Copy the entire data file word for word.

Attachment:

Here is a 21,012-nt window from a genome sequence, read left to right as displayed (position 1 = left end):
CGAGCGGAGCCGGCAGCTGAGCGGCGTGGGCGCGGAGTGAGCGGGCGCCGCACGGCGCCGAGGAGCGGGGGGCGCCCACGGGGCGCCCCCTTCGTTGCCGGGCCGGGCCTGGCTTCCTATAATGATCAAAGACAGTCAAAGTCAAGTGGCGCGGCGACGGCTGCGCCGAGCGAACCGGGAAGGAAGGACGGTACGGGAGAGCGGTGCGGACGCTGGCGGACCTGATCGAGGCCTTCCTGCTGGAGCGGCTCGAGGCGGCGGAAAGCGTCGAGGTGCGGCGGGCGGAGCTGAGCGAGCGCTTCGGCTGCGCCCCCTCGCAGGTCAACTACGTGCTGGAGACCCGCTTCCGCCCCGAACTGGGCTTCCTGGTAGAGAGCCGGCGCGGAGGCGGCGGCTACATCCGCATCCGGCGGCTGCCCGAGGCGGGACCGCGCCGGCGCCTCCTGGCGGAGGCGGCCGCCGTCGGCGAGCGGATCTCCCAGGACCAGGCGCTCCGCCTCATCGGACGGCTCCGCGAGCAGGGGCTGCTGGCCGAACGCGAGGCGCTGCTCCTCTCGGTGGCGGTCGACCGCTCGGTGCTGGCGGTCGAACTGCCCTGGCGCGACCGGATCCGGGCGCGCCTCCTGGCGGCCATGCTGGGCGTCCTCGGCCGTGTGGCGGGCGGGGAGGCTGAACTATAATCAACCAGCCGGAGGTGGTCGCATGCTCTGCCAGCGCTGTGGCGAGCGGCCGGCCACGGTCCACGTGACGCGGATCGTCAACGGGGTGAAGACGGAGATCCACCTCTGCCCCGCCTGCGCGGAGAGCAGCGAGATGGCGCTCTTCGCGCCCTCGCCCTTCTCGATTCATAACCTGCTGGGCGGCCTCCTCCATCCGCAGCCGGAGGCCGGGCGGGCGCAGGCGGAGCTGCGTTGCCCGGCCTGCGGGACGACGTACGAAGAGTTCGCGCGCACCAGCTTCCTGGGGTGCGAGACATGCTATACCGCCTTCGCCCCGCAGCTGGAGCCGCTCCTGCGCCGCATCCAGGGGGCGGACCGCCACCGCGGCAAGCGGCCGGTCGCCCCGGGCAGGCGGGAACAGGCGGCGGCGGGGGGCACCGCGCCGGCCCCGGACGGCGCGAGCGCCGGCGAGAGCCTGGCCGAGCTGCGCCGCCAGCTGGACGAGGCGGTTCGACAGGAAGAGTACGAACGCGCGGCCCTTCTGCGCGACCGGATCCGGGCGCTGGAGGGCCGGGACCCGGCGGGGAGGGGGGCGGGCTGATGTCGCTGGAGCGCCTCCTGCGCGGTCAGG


Here is a 21,012-nt window from a genome sequence, read left to right as displayed (position 1 = left end):
CGAGCGGAGCCGGCAGCTGAGCGGCGTGGGCGCGGAGTGAGCGGGCGCCGCACGGCGCCGAGGAGCGGGGGGCGCCCACGGGGCGCCCCCTTCGTTGCCGGGCCGGGCCTGGCTTCCTATAATGATCAAAGACAGTCAAAGTCAAGTGGCGCGGCGACGGCTGCGCCGAGCGAACCGGGAAGGAAGGACGGTACGGGAGAGCGGTGCGGACGCTGGCGGACCTGATCGAGGCCTTCCTGCTGGAGCGGCTCGAGGCGGCGGAAAGCGTCGAGGTGCGGCGGGCGGAGCTGAGCGAGCGCTTCGGCTGCGCCCCCTCGCAGGTCAACTACGTGCTGGAGACCCGCTTCCGCCCCGAACTGGGCTTCCTGGTAGAGAGCCGGCGCGGAGGCGGCGGCTACATCCGCATCCGGCGGCTGCCCGAGGCGGGACCGCGCCGGCGCCTCCTGGCGGAGGCGGCCGCCGTCGGCGAGCGGATCTCCCAGGACCAGGCGCTCCGCCTCATCGGACGGCTCCGCGAGCAGGGGCTGCTGGCCGAACGCGAGGCGCTGCTCCTCTCGGTGGCGGTCGACCGCTCGGTGCTGGCGGTCGAACTGCCCTGGCGCGACCGGATCCGGGCGCGCCTCCTGGCGGCCATGCTGGGCGTCCTCGGCCGTGTGGCGGGCGGGGAGGCTGAACTATAATCAACCAGCCGGAGGTGGTCGCATGCTCTGCCAGCGCTGTGGCGAGCGGCCGGCCACGGTCCACGTGACGCGGATCGTCAACGGGGTGAAGACGGAGATCCACCTCTGCCCCGCCTGCGCGGAGAGCAGCGAGATGGCGCTCTTCGCGCCCTCGCCCTTCTCGATTCATAACCTGCTGGGCGGCCTCCTCCATCCGCAGCCGGAGGCCGGGCGGGCGCAGGCGGAGCTGCGTTGCCCGGCCTGCGGGACGACGTACGAAGAGTTCGCGCGCACCAGCTTCCTGGGGTGCGAGACATGCTATACCGCCTTCGCCCCGCAGCTGGAGCCGCTCCTGCGCCGCATCCAGGGGGCGGACCGCCACCGCGGCAAGCGGCCGGTCGCCCCGGGCAGGCGGGAACAGGCGGCGGCGGGGGGCACCGCGCCGGCCCCGGACGGCGCGAGCGCCGGCGAGAGCCTGGCCGAGCTGCGCCGCCAGCTGGACGAGGCGGTTCGACAGGAAGAGTACGAACGCGCGGCCCTTCTGCGCGACCGGATCCGGGCGCTGGAGGGCCGGGACCCGGCGGGGAGGGGGGCGGGCTGATGTCGCTGGAGCGCCTCCTGCGCGGTCAGG